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Canada’s Walk of Fame hosts Music Under the Stars

  • Left to right: Victor Dodic, president and CEO of CIBC, with Canada’s Walk of Fame board members Randy Lennox and Nick Di DonatoGeorge Pimentel/The Globe and Mail

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After a three-year hiatus, Canada’s Walk of Fame, the national not-for-profit organization that celebrates extraordinary Canadians, was back with Music Under the Stars, an evening that gave the organization a chance to announce the first round of its 2022 inductees while celebrating all things music. Toronto’s midtown fortress, Casa Loma, was the setting for the summer soiree. Owner of the venue Nick Di Donato, CEO of Liberty Entertainment Group and vice-chair of the board of Canada’s Walk of Fame, was among them milling about the crowd including TV producers Linda Schuyler and Stephen Stohn. McEwen Mining CEO Rob McEwen and his wife Cheryl, and CIBC CEO Victor Dodig.

Later, dinner was served where tables of 10 dotted the light-filled conservatory and panelled library. Across from me at dinner was Chas Conacher and Lionel Conacher, great grandchild and grandson of athlete and politician Lionel Conacher, who is among the 2022 inductees set to be honoured at this year’s big gala celebration later this fall. Nearby in the room were the Arkells, who will receive the 2022 Allan Slaight Music Impact Honour and Jeffrey Latimer CEO Canada’s Walk of Fame.

Following dinner, the 200-or-so in attendance headed back to the garden and settled into a big white tent for the evening’s performances. Singer-songwriter Jann Arden and comedian and TV personality Rick Mercer served as hosts, with a bevy of Canadian talents, including The Tenors, Matt Dusk and pop star SSUN, performing. Capping off the evening was the just announced 2022 Walk of Fame inductee Deborah Cox who took to the stage ahead of Grammy-winning R&B legend Thelma Houston, who closed the evening with a performance of her greatest hits, which she performed in honour of her great friend Ms. Cox.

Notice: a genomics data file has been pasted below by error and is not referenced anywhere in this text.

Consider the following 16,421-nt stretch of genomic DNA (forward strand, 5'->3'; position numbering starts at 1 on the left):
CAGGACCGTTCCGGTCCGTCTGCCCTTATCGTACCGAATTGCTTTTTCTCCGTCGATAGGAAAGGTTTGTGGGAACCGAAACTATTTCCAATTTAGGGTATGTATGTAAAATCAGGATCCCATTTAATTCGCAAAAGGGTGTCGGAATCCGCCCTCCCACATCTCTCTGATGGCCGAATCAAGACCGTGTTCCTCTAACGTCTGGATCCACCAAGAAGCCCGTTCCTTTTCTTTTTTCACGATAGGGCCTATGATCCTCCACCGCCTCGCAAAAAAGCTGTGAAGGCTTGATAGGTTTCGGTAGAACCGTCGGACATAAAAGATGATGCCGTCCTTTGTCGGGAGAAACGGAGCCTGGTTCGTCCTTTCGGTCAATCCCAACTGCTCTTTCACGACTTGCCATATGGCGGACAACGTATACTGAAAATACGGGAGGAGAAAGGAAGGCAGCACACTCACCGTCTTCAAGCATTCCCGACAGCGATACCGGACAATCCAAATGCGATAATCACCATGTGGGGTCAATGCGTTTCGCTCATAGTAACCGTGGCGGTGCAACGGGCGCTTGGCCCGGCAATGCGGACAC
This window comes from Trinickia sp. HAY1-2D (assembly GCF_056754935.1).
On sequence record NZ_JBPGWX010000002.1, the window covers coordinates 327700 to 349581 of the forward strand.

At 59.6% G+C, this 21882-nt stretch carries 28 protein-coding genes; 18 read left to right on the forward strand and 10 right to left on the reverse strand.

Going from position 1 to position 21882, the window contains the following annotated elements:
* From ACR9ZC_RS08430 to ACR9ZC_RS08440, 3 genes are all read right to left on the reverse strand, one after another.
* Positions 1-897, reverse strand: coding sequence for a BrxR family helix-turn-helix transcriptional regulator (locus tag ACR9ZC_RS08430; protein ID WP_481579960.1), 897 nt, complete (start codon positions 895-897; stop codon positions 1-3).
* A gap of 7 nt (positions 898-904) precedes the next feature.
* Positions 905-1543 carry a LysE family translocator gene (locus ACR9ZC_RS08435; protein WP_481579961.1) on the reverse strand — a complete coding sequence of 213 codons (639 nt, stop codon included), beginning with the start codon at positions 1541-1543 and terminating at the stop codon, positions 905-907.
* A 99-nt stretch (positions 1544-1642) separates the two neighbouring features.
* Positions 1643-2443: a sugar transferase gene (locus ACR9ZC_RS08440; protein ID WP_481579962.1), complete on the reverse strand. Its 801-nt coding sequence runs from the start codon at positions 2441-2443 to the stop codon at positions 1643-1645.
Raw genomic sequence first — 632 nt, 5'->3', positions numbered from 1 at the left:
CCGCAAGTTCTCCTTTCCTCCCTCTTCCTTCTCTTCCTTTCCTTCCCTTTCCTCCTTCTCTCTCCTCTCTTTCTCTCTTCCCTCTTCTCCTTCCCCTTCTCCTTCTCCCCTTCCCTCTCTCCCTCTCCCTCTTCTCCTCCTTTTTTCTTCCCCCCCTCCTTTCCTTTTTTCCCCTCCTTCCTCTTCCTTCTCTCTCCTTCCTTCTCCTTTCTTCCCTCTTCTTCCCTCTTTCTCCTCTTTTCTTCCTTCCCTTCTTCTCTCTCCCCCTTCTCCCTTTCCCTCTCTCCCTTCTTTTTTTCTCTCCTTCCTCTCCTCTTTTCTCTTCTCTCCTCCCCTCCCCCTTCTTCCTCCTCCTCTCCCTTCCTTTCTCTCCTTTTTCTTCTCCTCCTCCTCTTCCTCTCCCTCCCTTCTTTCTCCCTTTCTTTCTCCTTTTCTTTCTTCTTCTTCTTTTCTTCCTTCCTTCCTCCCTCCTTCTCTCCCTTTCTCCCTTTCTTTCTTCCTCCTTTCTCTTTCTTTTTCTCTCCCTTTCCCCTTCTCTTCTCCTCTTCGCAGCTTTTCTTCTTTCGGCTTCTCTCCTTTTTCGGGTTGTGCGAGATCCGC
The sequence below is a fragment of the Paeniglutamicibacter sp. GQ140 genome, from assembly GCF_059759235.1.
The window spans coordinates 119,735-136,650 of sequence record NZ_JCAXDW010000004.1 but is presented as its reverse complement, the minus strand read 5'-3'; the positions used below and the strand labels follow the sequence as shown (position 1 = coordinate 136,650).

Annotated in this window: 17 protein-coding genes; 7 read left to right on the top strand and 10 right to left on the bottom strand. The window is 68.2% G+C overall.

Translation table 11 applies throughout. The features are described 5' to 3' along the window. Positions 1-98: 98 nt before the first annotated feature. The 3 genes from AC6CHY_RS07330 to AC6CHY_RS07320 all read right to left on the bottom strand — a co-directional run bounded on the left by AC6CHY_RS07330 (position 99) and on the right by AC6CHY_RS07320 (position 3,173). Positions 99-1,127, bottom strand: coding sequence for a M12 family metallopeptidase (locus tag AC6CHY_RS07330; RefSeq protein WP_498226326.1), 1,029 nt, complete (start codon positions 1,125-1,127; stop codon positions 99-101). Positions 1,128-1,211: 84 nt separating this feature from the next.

Enneagram Prison Project Canada Reception

  • Left to right: David Bentall, Gwen Martin, Ben Martin and Leah Rowntree.Warren Zelman/The Globe and Mail

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The previous evening, July 20, the Vancouver Club was the location for a discussion and dinner hosted by Enneagram Prison Project Canada. The organization, founded in the U.S. in 2012 by Susan Olesek, opened its Canadian chapter in 2021. Their mission is to employ the Enneagram, a widely used, comprehensive personality theory, to inspire transformation for individuals who are incarcerated, formerly incarcerated or are at risk of incarceration. Leading the panel in-person was author and EPP Community Advisory Board member Russ Hudson, and joining him digitally was the aforementioned Ms. Olesek and Alex Senegal, a board member who spoke personally of the program, which he took part in while incarcerated in San Quentin State Prison for over two decades.

Announced during the event, to great applause, was news that Pine Grove Correctional Centre in Saskatchewan gave the official green light to run an EPP pilot program. Among them out to raise funds and awareness for the project: philanthropists Praveen and Anuja Varshney; Languages Canada executive director Gonzalo Peralta; and Saje Natural Wellness founders Jean-Pierre LeBlanc and Kate Ross-LeBlanc, who served on the EPP board and co-hosted the event with fellow board members Sheila O’Gorman and Leah Rowntree, Graduate, EPP Canada.